What we're doing instead is what's causing the displacement.

REESE: Yeah, right. I agree that it's a problem, and I agree with Matt that this is a partial solution, probably not complete. I actually wonder if people who are concerned about displacement would have fewer concerns, if 827 sort of phased in so that it affected wealthy areas in the first year or two, and then phased to the rest of the state.

There's one market aspect where cheaper areas are easier to buy and demolish. If you've got an old housing stock and something that's cheap and hasn't been invested in, then what you're destroying is of less value than if you buy a three‑million‑dollar mansion that somebody just rebuilt.

That's not huge. I mean, I think that can be overcome where apartment prices are as high as they are. There is one market element where generally, at least within a neighborhood, the oldest and cheapest building is the one that you want to redevelop. If that's an old paint store then great. If that's persistently going to be poor people's houses, then I understand that that's a legitimate displacement concern.

HAMILTON: We've never seen a large up‑zoning comparable to SB 827 in a high‑cost city, so it's hard to point people who have very legitimate concerns about displacement to see what happened here, and they didn't experience this massive displacement that you're concerned about. We can look at less regulated cities.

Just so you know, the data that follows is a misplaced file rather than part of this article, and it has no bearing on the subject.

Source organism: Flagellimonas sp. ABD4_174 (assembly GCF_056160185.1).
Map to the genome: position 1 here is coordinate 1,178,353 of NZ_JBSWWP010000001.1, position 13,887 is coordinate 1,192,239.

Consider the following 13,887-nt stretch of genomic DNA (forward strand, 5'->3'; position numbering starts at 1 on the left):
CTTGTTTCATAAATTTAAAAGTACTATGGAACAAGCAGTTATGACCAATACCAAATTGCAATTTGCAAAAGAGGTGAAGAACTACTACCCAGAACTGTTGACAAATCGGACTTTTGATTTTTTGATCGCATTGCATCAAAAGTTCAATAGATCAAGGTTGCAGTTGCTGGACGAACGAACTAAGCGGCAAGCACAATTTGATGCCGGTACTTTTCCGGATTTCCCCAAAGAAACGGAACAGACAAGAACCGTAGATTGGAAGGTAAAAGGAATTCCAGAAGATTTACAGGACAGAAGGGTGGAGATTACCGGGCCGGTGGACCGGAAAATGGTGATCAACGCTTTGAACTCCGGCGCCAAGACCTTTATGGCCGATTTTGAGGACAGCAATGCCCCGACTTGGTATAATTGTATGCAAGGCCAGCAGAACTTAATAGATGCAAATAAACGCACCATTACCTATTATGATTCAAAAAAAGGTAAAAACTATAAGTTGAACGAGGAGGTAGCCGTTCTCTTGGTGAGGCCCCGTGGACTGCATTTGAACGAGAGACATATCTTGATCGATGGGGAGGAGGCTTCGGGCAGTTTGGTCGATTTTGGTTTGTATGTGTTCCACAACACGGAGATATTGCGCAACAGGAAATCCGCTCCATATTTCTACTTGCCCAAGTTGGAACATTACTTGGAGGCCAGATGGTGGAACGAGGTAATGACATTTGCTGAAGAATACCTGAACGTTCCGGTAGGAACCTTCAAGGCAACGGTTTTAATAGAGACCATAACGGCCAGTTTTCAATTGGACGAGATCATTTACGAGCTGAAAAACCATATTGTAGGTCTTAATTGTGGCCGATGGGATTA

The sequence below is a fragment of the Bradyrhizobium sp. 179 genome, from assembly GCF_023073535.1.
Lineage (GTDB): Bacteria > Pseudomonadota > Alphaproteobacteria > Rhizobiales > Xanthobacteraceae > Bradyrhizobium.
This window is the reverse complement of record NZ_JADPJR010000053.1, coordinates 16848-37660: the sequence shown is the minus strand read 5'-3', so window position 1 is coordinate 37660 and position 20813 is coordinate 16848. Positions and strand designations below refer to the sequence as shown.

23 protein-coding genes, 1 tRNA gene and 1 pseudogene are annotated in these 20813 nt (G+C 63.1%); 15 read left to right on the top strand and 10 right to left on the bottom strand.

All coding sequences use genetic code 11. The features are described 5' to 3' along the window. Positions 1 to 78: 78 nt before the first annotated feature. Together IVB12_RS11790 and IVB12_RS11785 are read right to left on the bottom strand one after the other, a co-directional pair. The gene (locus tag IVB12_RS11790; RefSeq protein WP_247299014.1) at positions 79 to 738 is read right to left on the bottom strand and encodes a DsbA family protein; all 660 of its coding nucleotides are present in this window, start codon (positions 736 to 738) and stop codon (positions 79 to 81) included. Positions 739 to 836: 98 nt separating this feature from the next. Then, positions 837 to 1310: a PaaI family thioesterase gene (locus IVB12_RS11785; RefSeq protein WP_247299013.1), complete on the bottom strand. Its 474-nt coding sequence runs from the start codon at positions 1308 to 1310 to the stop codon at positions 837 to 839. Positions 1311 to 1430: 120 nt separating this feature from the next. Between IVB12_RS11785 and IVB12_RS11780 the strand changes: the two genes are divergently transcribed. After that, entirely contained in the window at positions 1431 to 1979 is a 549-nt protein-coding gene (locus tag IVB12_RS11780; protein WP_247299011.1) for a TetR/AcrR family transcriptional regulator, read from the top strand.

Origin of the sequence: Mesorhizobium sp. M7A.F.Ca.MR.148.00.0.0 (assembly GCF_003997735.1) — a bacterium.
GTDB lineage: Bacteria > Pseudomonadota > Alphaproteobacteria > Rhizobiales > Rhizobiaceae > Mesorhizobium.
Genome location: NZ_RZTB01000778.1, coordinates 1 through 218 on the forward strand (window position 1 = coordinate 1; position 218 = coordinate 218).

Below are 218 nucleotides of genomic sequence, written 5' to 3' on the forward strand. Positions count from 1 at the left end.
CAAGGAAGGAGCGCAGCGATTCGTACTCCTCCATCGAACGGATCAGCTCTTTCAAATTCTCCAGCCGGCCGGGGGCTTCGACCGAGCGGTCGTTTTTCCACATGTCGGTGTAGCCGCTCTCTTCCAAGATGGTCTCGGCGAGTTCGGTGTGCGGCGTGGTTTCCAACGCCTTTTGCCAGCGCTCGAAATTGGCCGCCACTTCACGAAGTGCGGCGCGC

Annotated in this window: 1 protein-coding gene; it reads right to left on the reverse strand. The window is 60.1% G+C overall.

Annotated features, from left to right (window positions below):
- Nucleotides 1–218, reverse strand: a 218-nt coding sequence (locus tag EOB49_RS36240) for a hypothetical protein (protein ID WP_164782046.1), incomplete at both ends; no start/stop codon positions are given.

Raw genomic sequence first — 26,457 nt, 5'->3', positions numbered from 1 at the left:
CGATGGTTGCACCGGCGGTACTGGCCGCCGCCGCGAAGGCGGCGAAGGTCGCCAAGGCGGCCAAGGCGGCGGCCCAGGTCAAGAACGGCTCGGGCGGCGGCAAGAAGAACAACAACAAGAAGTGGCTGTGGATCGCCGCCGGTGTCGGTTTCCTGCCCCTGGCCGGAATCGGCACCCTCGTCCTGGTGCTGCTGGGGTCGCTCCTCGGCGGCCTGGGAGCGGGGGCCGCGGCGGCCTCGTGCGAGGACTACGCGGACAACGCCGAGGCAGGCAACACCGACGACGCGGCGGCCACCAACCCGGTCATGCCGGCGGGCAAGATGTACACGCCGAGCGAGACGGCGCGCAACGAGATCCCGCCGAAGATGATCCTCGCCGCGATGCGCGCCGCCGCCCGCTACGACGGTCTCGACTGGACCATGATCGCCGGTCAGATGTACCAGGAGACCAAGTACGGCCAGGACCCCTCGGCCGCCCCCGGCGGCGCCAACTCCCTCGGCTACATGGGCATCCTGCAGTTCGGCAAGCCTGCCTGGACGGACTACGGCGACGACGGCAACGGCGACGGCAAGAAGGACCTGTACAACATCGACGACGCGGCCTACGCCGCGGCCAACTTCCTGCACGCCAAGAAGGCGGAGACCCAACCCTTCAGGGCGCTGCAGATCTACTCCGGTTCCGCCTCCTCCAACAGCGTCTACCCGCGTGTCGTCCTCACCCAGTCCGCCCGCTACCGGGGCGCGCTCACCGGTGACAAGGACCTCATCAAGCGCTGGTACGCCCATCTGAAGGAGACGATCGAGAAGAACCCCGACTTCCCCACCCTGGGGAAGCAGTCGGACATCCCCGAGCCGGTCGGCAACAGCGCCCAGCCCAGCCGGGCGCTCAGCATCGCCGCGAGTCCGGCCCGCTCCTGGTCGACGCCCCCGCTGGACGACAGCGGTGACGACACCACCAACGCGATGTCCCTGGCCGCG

In Houston today, there isn't a big gentrification problem because as Matt said development tends to go to the neighborhoods that are already in high demand. We can see the same thing if we look at U.S. cities before zoning was really limiting the supply of housing.

YGLESIAS: Actually, if you look at the Houston [inaudible] , I mean if anything you might raise the opposite concern that a truly unconstrained market doesn't drive any investment into low income areas. There's some level of gentrification dynamic that is probably optimal from the standpoint of people who are living in poor communities.

I don't know that you can really optimize for it one way or the other, but what we do see in the laxer areas is that you have a favorite corner of the city where more affluent people live, where usually investment has gone historically.

More goes there because that's where most people want to live, that's where people want to locate their businesses, that's where decision makers in companies want to bring the jobs close to their own houses. There's relatively little reason to think that what the market wants to do is take poor parts of Los Angeles, knock them all down and put apartments there.